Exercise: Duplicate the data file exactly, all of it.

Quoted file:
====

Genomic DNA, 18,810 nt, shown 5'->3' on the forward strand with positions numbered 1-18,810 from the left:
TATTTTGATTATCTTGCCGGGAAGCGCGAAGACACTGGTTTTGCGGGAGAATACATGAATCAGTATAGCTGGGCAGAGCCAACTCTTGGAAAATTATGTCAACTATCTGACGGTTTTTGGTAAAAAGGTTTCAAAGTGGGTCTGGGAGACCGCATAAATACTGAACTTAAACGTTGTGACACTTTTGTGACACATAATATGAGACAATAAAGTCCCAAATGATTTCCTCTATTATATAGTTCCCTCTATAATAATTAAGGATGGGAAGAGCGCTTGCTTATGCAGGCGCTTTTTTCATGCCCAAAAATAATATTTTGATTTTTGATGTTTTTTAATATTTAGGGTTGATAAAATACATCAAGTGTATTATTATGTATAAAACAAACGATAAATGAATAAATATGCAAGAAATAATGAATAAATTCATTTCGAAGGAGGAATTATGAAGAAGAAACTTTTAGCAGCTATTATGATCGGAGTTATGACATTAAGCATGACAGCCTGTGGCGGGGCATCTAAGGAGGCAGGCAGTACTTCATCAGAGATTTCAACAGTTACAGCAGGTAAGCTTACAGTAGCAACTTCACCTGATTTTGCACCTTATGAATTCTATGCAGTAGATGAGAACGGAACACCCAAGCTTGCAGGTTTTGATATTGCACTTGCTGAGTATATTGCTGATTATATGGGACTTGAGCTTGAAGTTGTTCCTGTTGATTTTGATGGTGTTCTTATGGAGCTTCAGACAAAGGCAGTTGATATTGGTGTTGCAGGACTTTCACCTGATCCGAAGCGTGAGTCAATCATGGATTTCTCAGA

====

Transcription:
Genomic DNA, 18,810 nt, shown 5'->3' on the forward strand with positions numbered 1-18,810 from the left:
TATTTTGATTATCTTGCCGGGAAGCGCGAAGACACTGGTTTTGCGGGAGAATACATGAATCAGTATAGCTGGGCAGAGCCAACTCTTGGAAAATTATGTCAACTATCTGACGGTTTTTGGTAAAAAGGTTTCAAAGTGGGTCTGGGAGACCGCATAAATACTGAACTTAAACGTTGTGACACTTTTGTGACACATAATATGAGACAATAAAGTCCCAAATGATTTCCTCTATTATATAGTTCCCTCTATAATAATTAAGGATGGGAAGAGCGCTTGCTTATGCAGGCGCTTTTTTCATGCCCAAAAATAATATTTTGATTTTTGATGTTTTTTAATATTTAGGGTTGATAAAATACATCAAGTGTATTATTATGTATAAAACAAACGATAAATGAATAAATATGCAAGAAATAATGAATAAATTCATTTCGAAGGAGGAATTATGAAGAAGAAACTTTTAGCAGCTATTATGATCGGAGTTATGACATTAAGCATGACAGCCTGTGGCGGGGCATCTAAGGAGGCAGGCAGTACTTCATCAGAGATTTCAACAGTTACAGCAGGTAAGCTTACAGTAGCAACTTCACCTGATTTTGCACCTTATGAATTCTATGCAGTAGATGAGAACGGAACACCCAAGCTTGCAGGTTTTGATATTGCACTTGCTGAGTATATTGCTGATTATATGGGACTTGAGCTTGAAGTTGTTCCTGTTGATTTTGATGGTGTTCTTATGGAGCTTCAGACAAAGGCAGTTGATATTGGTGTTGCAGGACTTTCACCTGATCCGAAGCGTGAGTCAATCATGGATTTCTCAGA